When he had to cut a hole in the deck of the boat to work on the gas tank, he balked at the cost of a deck plate to seal the hole, so he made his own with a yoga mat and a cutting board.
I never really liked yoga anyway.
Mind you, not everything works out. The lid to the garbage can bin turned out to be too heavy, and broke under its own weight. And then there was the time we ended up with a huge 4’x8’ bag (called a Bagster), filled with a yard of sand, frozen to the bed of the landscape trailer. Kevin tried to use the Land Rover as a tractor, to get the bag off with brute force, by tying the Bagster to a tree and trying to pull the trailer out from under it. The Rover ended up with its front wheels in forward and its rear wheels in reverse, and we were this close to having to buy it a new transmission. And, oh yeah, the bag ripped.
But for every failure there are many successes. His chicken house is genius. His poultry plucker works like a charm. He made a turkey pen out of clam netting, and a step for getting in the boat out of a pipe and a rope.
And now, between the two of us, we’ve built a hoophouse.
We’d been thinking about it for quite some time, and even took the radical step of actually purchasing a book about building and using one – Eliot Coleman’s Four Season Harvest. Eliot Coleman is one of the many people who can provide you with elaborate instructions for building a hoophouse, but he calls for things like fiberglass rods, which are expensive, and half-lapped corners, which are time-consuming.
His greenhouses are, of course, beautiful and sturdy, but we needed ours to be A) inexpensive and B) up in time to get a few lettuces going before winter.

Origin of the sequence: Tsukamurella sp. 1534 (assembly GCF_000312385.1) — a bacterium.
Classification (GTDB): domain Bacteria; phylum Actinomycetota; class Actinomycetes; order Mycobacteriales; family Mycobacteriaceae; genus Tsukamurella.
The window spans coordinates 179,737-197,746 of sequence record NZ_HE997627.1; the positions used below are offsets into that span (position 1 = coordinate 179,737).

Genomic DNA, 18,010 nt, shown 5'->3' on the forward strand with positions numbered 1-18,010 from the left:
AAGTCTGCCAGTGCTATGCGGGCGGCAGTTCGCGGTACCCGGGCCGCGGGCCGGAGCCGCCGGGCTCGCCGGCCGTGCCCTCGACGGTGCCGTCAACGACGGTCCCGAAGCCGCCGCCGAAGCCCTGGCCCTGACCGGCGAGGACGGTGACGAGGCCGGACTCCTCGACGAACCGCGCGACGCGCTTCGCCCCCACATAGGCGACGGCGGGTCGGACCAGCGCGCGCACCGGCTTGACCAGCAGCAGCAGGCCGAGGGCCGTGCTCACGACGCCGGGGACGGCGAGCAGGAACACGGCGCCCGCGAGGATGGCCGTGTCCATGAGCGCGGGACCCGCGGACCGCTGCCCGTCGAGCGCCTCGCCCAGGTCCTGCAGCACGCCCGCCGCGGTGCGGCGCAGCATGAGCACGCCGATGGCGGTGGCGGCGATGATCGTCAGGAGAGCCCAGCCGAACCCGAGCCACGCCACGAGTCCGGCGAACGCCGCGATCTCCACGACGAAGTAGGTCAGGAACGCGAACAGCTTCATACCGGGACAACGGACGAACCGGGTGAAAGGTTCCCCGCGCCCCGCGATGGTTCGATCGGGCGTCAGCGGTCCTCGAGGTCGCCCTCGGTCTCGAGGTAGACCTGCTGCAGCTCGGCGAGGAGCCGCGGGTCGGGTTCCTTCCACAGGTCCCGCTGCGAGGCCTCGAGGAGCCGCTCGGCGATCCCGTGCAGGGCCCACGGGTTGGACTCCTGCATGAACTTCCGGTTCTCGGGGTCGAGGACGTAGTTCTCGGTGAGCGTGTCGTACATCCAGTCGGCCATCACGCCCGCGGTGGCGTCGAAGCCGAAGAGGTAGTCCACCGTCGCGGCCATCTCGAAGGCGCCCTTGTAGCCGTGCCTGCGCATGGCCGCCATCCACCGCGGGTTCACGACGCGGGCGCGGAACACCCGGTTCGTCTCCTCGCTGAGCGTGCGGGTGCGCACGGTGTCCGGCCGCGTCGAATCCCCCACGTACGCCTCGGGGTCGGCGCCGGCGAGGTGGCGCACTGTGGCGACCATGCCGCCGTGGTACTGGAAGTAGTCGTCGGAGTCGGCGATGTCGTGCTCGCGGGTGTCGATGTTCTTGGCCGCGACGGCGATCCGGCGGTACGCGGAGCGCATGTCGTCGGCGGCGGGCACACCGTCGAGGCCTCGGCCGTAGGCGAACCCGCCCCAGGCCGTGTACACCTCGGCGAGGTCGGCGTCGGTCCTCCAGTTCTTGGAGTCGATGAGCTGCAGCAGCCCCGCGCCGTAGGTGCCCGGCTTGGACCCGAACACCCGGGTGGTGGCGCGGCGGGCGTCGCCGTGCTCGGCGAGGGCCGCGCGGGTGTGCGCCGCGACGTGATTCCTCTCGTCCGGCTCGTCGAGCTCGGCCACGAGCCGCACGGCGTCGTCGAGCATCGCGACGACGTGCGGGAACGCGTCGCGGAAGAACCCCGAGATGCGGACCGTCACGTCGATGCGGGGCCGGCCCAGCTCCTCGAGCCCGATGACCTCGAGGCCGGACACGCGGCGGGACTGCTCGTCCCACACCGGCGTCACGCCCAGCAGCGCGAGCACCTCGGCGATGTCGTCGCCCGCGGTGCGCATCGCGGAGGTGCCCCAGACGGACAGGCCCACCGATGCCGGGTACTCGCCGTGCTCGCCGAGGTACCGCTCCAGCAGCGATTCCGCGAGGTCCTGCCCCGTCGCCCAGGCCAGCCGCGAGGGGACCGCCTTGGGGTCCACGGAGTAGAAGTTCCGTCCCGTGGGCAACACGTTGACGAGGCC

So we read accounts of several different kinds of hoophouses, and then we threw away the books and headed for Home Depot. We had a basic idea of what we wanted to do, and we figured we’d design it as we went along.
This is how we did:
The usual procedure is to start by sinking lengths of rebar into the ground at four-foot intervals, and using the sticking-up parts to anchor the metal or fiberglass tubes that form the hoops. We decided against that, mostly because our ground is very rocky, and sinking a length of rebar two feet, and still having it be both straight and in the right place is very difficult. Instead, we cobbled together a 12′x20′ foundation of scrounged 4x4s and 6x6s, and topped it with new 2×6 treated lumber.
Once we leveled the foundation, we drilled holes the diameter of the PVC pipes that would be our hoops at about three-foot intervals along the foundation. We stuck one end of the twenty-foot pipe (which was really two ten-footers, connected and glued) in a hole on one side, formed the hoop, and stuck the other end in the other side. A couple of screws to hold the ends in the holes, and we had our hoops.
Trouble was, they weren’t very sturdy.
THE SUPPORT STRUCTURE:
Kevin built a frame, with a doorway, on either end of the arch, and then came the tricky part. Lateral bracing. We didn’t have anything that was twenty feet long, and could reach from the frame on one end to the frame on the other, so Kevin improvised a series of staggered ribs.